Keep your e-mails pouring in, it's good to know that there are lots of you out there with views and opinions.
To help you work out what is what, are now little icons to help you see biscuit related themes. And now you can see at a glance which are the most contested subjects via this graph (requires Flash 6.0 plugin).
Please keep your mails coming in to email@example.com
If you like, you can use this search thingy to find stuff that matches with any of the icons you pick, or use the fantastic free text search, Yay!
||Cool site. My ex-boyfriend had VERY specific tea making requirements. Milk in cup, but no sugar YET. Hold teabag against rim of cup and pour water over (trying not to burn fingers). Leave few minutes. take out bag, add sugar. I bung bag in cup, pour water, leave, bag out, milk and sugar in....and whenever I made it like that, he KNEW. How?!|
Does it taste different when made different ways? And I like the biscuits with the cows on them. Moo Moo biscuits I called them. :-)
I read your response to Lottie's question about sponge fingers... interesting response.
I am now curious to know your position on rusks, namely Farley's.
Perhaps you are already aware of the recent "will they" or "won't they" news furore about renaming the product upon which many of us, quite literally, cut our teeth....
There is also a school of thought that would like to see an end to sugary childrens biscuits altogether
So, what are rusks... biscuits or stale cakes? On which side of this biscuity fence do you stand (or sit)?
|Nicey replies: Yay Micheal,
Its a training biscuit isn't it. The moisture content would have us say its a biscuit. As rusks and their use with the young, our younger members of staff quickly rejected rusks in favour of the full on adult variety of biscuits such as a shortcake finger. Given the amount of sugar in a rusk there is probably little to choose between them. Of course good dental hygiene is of the utmost importance, as is a balanced diet.
As for changing the name name I think that will quickly see off the product line as the brand disappears. maybe thats what they are after? Who knows.
Tim Tam vs Penguin Review
|TIM-TAMS ARE EXACTLY THE SAME AS PENGUINS!|
(Although they have lots of flavours, I think)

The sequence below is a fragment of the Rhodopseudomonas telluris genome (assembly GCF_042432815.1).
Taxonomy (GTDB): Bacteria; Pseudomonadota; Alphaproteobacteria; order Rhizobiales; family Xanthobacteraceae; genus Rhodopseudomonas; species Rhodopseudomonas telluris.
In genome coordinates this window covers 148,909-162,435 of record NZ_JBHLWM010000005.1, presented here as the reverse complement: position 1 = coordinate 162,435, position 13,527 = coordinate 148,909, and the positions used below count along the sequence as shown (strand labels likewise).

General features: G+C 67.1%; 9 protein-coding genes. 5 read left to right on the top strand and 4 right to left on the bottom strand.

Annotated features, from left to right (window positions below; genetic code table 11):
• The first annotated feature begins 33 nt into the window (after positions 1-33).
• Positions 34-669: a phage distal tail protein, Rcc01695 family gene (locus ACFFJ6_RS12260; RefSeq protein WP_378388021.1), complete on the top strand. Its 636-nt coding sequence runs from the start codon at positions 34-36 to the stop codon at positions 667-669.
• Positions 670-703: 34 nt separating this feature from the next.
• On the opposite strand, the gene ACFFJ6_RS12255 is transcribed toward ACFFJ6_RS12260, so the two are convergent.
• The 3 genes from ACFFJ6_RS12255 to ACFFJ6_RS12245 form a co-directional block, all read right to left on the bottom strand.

When will you blind fools realise the truth?
|Nicey replies: They are in-fact very different, 'Vive la difference'.
||When at home I've been using very large tea cups, you know the really big wide ones, for years, and I think the tea in said cups cools at just the right pace for sustained tea enjoyment. Infact when I visit my parents or other old people and am offered tea in traditional "tea cups" I sometimes|
defer. (I do note that some older tea cups do have a splayed flange or rim which I believe was an early attempt at what modern day big tea cups are so good at.) I have also noticed that tea served on trains (Great Western/Penzance line)in those tall ribbed plastic cups stand NOT A CHANCE
at proper heat dispersal. (Hot enough to blister your lips for a frustrating 15 minutes then stone cold all of a sudden. Well within 5 minutes anyway.) I might add that Great Western sell a bloody good 4 pack of Fruit Shrewsbury biscuits however, even they're a little delicate for dunking.
The Germans are bloody good at biscuits aren't they.
|Nicey replies: Yes we are hearing good things about the Fruit Shrewsburys on trains.
As for the Germans I find them a bit fixated on Ginger and Spice in their biscuits which is fine just a bit samey. Still I've only been there once so what do I know.
||My Fiancee has some older friends who we visit from time to time and who partcularly enjoy tea, and sitting down. Last time we were there, we had some large, marshmallow-shaped and sized ginger biscuits. They were odd, being quite uncrunchy. Chocolate was also present in the experience, but not wholly covering the biscuit. I wonder if you know what type of biscuit these are?|
|Nicey replies: They sound German to me. This is exactly the sort of thing you can get from Lidl's or Aldi supermarkets in the UK, who I think are German owned.|